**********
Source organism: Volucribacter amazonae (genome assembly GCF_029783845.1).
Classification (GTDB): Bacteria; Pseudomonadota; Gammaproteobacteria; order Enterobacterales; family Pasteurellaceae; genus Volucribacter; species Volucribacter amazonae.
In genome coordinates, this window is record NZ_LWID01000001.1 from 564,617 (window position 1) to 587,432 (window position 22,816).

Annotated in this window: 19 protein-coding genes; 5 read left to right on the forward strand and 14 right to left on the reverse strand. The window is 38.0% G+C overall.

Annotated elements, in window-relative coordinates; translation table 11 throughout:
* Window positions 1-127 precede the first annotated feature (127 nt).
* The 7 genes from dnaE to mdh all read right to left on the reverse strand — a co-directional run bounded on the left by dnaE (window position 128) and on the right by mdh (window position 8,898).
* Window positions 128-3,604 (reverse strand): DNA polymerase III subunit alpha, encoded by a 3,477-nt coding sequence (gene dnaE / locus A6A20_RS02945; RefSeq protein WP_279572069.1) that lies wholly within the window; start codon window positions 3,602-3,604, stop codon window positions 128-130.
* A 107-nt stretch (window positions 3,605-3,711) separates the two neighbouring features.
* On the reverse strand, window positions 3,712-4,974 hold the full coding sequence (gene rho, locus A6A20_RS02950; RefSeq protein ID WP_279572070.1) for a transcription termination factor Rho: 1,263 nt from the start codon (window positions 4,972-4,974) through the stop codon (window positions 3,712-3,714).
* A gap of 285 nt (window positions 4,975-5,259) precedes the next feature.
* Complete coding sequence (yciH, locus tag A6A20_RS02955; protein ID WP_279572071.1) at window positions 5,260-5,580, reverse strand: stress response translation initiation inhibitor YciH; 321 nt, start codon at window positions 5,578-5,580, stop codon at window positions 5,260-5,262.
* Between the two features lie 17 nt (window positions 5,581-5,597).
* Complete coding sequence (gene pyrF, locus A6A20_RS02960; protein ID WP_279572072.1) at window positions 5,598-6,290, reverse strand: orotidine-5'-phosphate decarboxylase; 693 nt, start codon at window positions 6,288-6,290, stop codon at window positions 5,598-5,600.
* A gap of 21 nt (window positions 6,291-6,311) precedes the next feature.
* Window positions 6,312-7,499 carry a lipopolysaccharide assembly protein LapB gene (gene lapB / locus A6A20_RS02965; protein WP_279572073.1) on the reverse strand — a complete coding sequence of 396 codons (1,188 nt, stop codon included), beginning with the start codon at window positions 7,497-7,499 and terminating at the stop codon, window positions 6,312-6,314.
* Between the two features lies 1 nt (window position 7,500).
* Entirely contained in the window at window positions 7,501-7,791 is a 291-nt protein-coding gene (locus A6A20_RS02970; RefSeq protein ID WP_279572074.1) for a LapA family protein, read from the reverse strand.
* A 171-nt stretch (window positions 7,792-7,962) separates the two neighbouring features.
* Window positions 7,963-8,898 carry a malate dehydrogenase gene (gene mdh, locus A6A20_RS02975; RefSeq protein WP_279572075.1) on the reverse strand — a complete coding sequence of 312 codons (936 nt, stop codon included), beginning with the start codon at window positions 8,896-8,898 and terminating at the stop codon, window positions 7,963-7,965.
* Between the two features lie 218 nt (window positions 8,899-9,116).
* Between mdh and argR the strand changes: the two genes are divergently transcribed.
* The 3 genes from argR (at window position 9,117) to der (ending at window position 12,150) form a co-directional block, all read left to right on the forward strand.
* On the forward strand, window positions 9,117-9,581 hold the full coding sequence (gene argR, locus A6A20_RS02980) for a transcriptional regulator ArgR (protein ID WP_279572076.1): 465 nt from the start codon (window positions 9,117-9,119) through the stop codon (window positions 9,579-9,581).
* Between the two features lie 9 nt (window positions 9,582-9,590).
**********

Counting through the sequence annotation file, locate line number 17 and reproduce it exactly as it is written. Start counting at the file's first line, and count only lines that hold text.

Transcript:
* Between the two features lies 1 nt (window position 7,500).